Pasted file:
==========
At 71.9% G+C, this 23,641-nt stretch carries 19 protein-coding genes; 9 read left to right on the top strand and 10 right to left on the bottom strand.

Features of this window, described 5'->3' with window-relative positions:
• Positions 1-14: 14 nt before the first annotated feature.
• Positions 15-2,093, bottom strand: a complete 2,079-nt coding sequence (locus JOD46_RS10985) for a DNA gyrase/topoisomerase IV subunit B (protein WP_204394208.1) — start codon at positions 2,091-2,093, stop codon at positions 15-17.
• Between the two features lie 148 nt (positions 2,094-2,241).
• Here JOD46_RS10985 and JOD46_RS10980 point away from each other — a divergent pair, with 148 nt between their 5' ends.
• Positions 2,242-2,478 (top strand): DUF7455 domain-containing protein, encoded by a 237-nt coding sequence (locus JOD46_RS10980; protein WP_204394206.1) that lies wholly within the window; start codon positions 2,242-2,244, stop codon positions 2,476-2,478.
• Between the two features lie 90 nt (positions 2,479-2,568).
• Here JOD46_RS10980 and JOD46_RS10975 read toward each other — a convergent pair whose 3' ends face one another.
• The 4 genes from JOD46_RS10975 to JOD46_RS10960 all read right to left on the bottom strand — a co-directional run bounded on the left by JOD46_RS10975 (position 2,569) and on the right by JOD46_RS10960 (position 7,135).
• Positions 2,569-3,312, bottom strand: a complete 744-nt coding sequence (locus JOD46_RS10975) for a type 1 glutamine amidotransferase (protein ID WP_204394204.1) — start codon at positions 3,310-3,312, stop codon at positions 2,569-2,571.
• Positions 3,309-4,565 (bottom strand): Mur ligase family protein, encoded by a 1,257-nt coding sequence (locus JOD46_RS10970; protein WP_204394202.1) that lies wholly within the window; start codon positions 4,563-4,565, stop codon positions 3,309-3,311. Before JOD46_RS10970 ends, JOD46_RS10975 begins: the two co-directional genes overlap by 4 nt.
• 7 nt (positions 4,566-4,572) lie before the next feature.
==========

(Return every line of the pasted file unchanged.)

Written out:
At 71.9% G+C, this 23,641-nt stretch carries 19 protein-coding genes; 9 read left to right on the top strand and 10 right to left on the bottom strand.

Features of this window, described 5'->3' with window-relative positions:
• Positions 1-14: 14 nt before the first annotated feature.
• Positions 15-2,093, bottom strand: a complete 2,079-nt coding sequence (locus JOD46_RS10985) for a DNA gyrase/topoisomerase IV subunit B (protein WP_204394208.1) — start codon at positions 2,091-2,093, stop codon at positions 15-17.
• Between the two features lie 148 nt (positions 2,094-2,241).
• Here JOD46_RS10985 and JOD46_RS10980 point away from each other — a divergent pair, with 148 nt between their 5' ends.
• Positions 2,242-2,478 (top strand): DUF7455 domain-containing protein, encoded by a 237-nt coding sequence (locus JOD46_RS10980; protein WP_204394206.1) that lies wholly within the window; start codon positions 2,242-2,244, stop codon positions 2,476-2,478.
• Between the two features lie 90 nt (positions 2,479-2,568).
• Here JOD46_RS10980 and JOD46_RS10975 read toward each other — a convergent pair whose 3' ends face one another.
• The 4 genes from JOD46_RS10975 to JOD46_RS10960 all read right to left on the bottom strand — a co-directional run bounded on the left by JOD46_RS10975 (position 2,569) and on the right by JOD46_RS10960 (position 7,135).
• Positions 2,569-3,312, bottom strand: a complete 744-nt coding sequence (locus JOD46_RS10975) for a type 1 glutamine amidotransferase (protein ID WP_204394204.1) — start codon at positions 3,310-3,312, stop codon at positions 2,569-2,571.
• Positions 3,309-4,565 (bottom strand): Mur ligase family protein, encoded by a 1,257-nt coding sequence (locus JOD46_RS10970; protein WP_204394202.1) that lies wholly within the window; start codon positions 4,563-4,565, stop codon positions 3,309-3,311. Before JOD46_RS10970 ends, JOD46_RS10975 begins: the two co-directional genes overlap by 4 nt.
• 7 nt (positions 4,566-4,572) lie before the next feature.